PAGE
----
The presence of the Ponds in the TARDIS (pre- and post-marriage) categorically debunked the long-held view in numerous quarters about the programme’s format working best when the Doctor has a single companion. Some of the best TARDIS crews have featured a male and female duo alongside the Doctor. Jamie McCrimmon and Victoria Waterfield/Zoe Herriot in the Patrick Troughton era; Sarah Jane Smith and Harry Sullivan during Tom Baker’s first season; and Tegan Jovanka and Vislor Turlough in the 20th and 21st seasons alongside Peter Davison. The advocacy for the single companion is often made by lazy and unimaginative scriptwriters who can’t create an interesting narrative for more than two regulars.

Chapter 4 Taking the Case

Alongside the return of the Weeping Angels came Moffat’s other popular Doctor Who creation: River Song. The presence of River in the final outing for her parents was pretty inevitable and she’s now been freed from the convoluted timey-wimey continuity that had been established throughout her previous appearances. Now a professor of archaeology River doesn’t have to spend any more days in the Stormcage Containment Facility. After all, how can she be imprisoned for the murder of a man who never existed? As always the chemistry and interaction between Matt Smith and Alex Kingston was a delight to watch. Only in Doctor Who is it possible to become a recurring guest actor after a debut story in which your character dies. It’s a fair bet that River Song will continue to appear as long as Steven Moffat is the show runner and a part in the 50th anniversary series seems to be a given.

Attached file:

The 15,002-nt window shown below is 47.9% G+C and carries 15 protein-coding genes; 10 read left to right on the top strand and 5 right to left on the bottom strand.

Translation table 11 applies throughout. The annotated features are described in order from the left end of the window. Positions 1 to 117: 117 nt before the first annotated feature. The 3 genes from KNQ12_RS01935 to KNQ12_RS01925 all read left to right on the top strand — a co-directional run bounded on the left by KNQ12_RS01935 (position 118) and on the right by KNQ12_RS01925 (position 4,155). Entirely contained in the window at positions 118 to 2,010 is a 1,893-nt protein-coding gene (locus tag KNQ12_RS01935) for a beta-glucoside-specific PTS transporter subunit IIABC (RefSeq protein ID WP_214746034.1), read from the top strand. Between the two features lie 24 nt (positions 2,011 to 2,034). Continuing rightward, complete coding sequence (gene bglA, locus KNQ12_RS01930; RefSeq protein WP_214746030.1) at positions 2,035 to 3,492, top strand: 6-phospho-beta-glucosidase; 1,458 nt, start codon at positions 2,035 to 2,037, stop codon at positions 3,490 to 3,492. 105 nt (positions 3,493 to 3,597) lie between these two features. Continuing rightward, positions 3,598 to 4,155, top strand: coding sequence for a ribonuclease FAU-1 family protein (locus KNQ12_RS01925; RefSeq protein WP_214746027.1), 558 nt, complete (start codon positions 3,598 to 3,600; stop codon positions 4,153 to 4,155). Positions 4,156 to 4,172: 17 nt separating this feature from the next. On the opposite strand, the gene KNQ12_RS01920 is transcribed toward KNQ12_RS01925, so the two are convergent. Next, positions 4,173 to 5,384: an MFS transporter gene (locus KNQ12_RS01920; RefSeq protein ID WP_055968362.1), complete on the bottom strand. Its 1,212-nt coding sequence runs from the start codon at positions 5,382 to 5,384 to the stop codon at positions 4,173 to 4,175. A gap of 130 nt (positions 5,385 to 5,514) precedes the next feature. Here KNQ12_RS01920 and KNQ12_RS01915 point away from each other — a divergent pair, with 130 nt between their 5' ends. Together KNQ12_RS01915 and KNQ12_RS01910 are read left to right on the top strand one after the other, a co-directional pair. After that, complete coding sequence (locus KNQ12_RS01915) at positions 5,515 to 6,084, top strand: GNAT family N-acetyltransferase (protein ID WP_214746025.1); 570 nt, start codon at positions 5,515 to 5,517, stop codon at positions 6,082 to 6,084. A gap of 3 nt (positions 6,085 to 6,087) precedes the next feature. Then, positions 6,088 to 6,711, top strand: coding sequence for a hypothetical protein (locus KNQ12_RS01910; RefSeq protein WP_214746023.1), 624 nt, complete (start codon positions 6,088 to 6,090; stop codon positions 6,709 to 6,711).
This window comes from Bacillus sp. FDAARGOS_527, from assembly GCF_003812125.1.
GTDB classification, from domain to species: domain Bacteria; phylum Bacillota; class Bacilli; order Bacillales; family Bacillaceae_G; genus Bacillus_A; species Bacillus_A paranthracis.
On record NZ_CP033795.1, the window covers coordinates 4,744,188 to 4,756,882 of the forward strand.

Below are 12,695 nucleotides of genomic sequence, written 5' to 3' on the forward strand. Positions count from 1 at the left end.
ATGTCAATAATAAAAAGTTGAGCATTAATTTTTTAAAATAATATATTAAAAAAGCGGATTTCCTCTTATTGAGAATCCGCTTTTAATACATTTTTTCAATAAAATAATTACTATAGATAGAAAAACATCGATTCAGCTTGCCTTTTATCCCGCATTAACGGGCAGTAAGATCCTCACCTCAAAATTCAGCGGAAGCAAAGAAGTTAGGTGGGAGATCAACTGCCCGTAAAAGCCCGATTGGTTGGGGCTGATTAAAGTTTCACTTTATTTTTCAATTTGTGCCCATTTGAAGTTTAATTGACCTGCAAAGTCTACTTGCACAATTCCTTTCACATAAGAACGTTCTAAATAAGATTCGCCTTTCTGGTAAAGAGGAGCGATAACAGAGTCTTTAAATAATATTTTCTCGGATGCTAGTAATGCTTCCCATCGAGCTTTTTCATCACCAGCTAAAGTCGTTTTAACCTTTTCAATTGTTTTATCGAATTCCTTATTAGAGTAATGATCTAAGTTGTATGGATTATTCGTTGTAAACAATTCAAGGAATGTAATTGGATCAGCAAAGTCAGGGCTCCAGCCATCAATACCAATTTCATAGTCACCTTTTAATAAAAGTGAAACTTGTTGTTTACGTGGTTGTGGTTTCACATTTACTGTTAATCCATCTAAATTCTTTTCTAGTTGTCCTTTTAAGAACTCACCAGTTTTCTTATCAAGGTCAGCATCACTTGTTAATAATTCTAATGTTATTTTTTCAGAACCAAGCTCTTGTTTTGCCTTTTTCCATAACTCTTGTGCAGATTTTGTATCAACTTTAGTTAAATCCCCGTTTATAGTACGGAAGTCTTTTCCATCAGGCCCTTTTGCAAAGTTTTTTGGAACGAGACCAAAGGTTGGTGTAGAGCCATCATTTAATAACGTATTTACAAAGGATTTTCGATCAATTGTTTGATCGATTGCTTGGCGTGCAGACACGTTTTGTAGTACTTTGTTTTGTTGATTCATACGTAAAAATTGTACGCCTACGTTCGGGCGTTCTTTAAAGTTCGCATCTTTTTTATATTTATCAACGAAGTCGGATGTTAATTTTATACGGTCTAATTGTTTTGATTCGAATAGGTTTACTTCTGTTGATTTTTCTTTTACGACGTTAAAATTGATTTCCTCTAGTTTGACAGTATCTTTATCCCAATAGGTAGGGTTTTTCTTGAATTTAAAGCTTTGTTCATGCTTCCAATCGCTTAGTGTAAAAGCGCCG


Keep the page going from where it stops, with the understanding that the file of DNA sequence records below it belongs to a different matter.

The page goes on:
Chapter 5 Night in Statue Park